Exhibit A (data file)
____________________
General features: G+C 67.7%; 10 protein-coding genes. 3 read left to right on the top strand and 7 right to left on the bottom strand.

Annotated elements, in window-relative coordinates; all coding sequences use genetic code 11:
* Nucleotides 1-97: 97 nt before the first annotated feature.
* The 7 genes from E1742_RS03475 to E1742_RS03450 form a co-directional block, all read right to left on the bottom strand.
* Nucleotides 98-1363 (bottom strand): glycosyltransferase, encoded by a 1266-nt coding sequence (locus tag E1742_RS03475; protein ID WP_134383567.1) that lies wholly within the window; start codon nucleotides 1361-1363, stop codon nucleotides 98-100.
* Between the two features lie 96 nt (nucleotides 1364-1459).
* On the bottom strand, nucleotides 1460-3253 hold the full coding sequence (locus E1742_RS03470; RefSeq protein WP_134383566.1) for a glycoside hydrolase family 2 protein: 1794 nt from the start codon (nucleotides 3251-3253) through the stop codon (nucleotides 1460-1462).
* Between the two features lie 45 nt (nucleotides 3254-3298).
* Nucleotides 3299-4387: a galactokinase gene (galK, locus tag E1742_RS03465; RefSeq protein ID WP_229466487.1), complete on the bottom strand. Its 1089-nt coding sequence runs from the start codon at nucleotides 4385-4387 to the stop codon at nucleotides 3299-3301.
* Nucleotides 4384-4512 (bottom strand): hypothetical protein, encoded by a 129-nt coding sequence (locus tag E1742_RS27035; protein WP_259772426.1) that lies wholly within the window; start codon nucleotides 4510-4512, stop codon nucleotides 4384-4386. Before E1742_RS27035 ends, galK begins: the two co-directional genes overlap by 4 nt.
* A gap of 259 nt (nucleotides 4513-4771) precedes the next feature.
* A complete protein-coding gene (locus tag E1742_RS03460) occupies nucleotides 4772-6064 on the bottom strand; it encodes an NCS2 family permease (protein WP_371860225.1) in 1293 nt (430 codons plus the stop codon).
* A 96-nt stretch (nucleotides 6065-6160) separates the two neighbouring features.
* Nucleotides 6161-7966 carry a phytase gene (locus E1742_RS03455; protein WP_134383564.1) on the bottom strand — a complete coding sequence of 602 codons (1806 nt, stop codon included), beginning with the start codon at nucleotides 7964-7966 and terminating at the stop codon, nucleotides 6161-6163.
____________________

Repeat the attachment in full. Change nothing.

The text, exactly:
General features: G+C 67.7%; 10 protein-coding genes. 3 read left to right on the top strand and 7 right to left on the bottom strand.

Annotated elements, in window-relative coordinates; all coding sequences use genetic code 11:
* Nucleotides 1-97: 97 nt before the first annotated feature.
* The 7 genes from E1742_RS03475 to E1742_RS03450 form a co-directional block, all read right to left on the bottom strand.
* Nucleotides 98-1363 (bottom strand): glycosyltransferase, encoded by a 1266-nt coding sequence (locus tag E1742_RS03475; protein ID WP_134383567.1) that lies wholly within the window; start codon nucleotides 1361-1363, stop codon nucleotides 98-100.
* Between the two features lie 96 nt (nucleotides 1364-1459).
* On the bottom strand, nucleotides 1460-3253 hold the full coding sequence (locus E1742_RS03470; RefSeq protein WP_134383566.1) for a glycoside hydrolase family 2 protein: 1794 nt from the start codon (nucleotides 3251-3253) through the stop codon (nucleotides 1460-1462).
* Between the two features lie 45 nt (nucleotides 3254-3298).
* Nucleotides 3299-4387: a galactokinase gene (galK, locus tag E1742_RS03465; RefSeq protein ID WP_229466487.1), complete on the bottom strand. Its 1089-nt coding sequence runs from the start codon at nucleotides 4385-4387 to the stop codon at nucleotides 3299-3301.
* Nucleotides 4384-4512 (bottom strand): hypothetical protein, encoded by a 129-nt coding sequence (locus tag E1742_RS27035; protein WP_259772426.1) that lies wholly within the window; start codon nucleotides 4510-4512, stop codon nucleotides 4384-4386. Before E1742_RS27035 ends, galK begins: the two co-directional genes overlap by 4 nt.
* A gap of 259 nt (nucleotides 4513-4771) precedes the next feature.
* A complete protein-coding gene (locus tag E1742_RS03460) occupies nucleotides 4772-6064 on the bottom strand; it encodes an NCS2 family permease (protein WP_371860225.1) in 1293 nt (430 codons plus the stop codon).
* A 96-nt stretch (nucleotides 6065-6160) separates the two neighbouring features.
* Nucleotides 6161-7966 carry a phytase gene (locus E1742_RS03455; protein WP_134383564.1) on the bottom strand — a complete coding sequence of 602 codons (1806 nt, stop codon included), beginning with the start codon at nucleotides 7964-7966 and terminating at the stop codon, nucleotides 6161-6163.